Foreigner, come.
Enter my house.
My door has been tightly closed in these times.
Plagues are about,
and there is much pain to fear.

You have been there, outside,
for a thousand and more days now.
I catch you watching me through the windows.
Patient, attentive, and curious.

Yet I keep out anyone new.
Those I don’t know well enough,
to trust,
to rely upon,
to admit to my shelter
against the pain.

Today, though, something changed.
Today, my fears were upended
for one brisk moment,
worn down,
by a curiosity
of my own.

I suppose I could not hold back the smile on seeing you.
How, after all, could you wait so long?
so patiently?
so interested?
so willing?
yet so peacefully un-insistent?

What in this world does that?

I can see now,
you have been the friend all this time
who came knocking
because of the grave circumstances.

And all the while, I closed my door to your goodness,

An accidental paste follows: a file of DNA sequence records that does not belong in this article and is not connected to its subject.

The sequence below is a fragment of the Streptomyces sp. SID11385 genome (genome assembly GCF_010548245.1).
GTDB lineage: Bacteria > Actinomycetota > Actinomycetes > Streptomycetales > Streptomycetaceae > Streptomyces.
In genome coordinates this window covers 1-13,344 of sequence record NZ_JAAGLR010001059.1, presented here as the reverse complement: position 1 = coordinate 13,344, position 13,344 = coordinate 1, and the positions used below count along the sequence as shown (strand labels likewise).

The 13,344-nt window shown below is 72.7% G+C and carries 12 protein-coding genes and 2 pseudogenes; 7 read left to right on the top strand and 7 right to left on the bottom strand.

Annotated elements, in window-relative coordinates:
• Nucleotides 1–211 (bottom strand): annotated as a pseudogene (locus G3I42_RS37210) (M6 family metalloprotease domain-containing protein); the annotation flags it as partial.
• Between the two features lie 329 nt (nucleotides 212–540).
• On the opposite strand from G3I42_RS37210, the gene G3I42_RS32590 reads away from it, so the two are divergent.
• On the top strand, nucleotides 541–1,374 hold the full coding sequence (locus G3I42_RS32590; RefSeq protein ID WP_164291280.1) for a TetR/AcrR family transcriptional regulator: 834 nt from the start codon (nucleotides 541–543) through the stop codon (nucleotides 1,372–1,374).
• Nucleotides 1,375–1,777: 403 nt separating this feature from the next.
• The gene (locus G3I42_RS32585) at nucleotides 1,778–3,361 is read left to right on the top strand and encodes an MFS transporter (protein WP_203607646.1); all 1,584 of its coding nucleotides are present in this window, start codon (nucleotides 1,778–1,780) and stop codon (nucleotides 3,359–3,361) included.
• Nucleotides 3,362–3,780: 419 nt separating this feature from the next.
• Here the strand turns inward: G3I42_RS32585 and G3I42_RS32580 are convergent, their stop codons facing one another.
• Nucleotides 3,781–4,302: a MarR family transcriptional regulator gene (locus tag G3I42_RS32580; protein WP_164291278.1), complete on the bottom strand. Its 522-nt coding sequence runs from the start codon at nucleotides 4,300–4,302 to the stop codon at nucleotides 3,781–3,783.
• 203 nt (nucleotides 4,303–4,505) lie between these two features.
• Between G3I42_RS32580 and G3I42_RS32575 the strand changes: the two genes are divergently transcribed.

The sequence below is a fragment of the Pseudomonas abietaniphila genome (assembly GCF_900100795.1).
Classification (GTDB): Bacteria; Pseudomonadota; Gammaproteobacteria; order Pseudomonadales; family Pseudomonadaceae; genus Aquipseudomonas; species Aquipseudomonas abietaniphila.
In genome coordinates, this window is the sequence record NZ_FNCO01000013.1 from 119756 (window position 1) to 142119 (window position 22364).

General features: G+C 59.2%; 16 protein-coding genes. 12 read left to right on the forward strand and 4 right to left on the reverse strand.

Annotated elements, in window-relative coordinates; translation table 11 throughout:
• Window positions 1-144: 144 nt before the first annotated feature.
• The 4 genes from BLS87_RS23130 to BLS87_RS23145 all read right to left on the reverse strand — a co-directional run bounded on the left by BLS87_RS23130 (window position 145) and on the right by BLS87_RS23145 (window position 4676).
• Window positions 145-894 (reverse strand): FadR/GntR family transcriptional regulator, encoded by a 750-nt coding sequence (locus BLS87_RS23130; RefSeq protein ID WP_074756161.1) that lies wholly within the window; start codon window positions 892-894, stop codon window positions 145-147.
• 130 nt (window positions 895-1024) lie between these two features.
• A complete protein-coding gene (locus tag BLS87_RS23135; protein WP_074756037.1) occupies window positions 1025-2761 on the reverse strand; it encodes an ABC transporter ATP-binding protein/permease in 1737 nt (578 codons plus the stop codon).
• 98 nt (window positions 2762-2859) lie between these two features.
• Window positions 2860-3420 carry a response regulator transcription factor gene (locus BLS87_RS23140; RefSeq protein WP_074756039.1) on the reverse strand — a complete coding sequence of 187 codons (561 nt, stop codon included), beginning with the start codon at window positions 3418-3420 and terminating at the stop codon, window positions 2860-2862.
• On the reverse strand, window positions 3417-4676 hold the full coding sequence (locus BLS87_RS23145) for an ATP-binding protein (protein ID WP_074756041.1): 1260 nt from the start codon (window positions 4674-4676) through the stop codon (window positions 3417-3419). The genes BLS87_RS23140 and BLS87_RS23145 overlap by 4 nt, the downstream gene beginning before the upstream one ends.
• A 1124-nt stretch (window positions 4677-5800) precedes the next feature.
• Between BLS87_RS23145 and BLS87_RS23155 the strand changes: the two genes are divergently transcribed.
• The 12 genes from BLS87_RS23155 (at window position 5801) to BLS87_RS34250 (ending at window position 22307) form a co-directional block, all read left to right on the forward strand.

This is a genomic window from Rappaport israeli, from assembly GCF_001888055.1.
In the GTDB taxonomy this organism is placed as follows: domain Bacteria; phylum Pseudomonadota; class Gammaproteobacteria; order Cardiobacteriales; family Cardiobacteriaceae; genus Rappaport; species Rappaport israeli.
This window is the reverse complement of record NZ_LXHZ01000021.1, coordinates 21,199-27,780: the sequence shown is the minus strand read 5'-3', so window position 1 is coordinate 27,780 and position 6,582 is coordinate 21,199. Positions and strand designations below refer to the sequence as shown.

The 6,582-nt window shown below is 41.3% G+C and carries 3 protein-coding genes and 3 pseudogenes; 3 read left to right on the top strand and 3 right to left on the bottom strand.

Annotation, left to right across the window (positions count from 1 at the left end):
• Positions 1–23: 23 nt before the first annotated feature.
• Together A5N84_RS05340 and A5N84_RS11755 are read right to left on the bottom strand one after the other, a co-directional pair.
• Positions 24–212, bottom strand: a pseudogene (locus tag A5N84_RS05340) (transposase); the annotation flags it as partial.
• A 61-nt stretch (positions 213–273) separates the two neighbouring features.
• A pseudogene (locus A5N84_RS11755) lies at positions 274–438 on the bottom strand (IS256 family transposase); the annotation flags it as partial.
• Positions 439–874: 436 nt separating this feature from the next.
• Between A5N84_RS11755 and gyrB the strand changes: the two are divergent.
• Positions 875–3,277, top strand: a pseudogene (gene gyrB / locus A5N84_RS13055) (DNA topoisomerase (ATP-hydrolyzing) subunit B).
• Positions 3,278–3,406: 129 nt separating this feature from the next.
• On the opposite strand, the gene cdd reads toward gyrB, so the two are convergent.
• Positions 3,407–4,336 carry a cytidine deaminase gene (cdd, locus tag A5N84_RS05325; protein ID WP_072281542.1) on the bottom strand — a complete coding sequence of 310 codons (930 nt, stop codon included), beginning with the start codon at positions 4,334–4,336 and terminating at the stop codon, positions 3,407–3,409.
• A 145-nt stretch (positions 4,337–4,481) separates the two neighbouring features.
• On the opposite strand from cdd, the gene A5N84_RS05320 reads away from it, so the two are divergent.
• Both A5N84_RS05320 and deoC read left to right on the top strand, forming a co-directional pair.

I guarded myself against the unfamiliar.
How foolish to keep out
the best friend I will ever know.

You bring no danger.
You are generous and ask for nothing.
You are gentle, spirited, and light-hearted.
Your touch is so delicate
it breaks hearts open
to God.

Come then, friend,
enter my home.
Become the warm tea I will drink
and the comfort we discover as
– in meeting –
we arrive at our true purpose together.

After all, we were made for each other
you and I,


and the kindness that waits for it.

I made my soul familiar — with her extremity —
That at the last, it should not be a novel Agony —
But she, and Death, acquainted —
Meet tranquilly, as friends —
Salute, and pass, without a Hint —
And there, the Matter ends —

– Emily Dickenson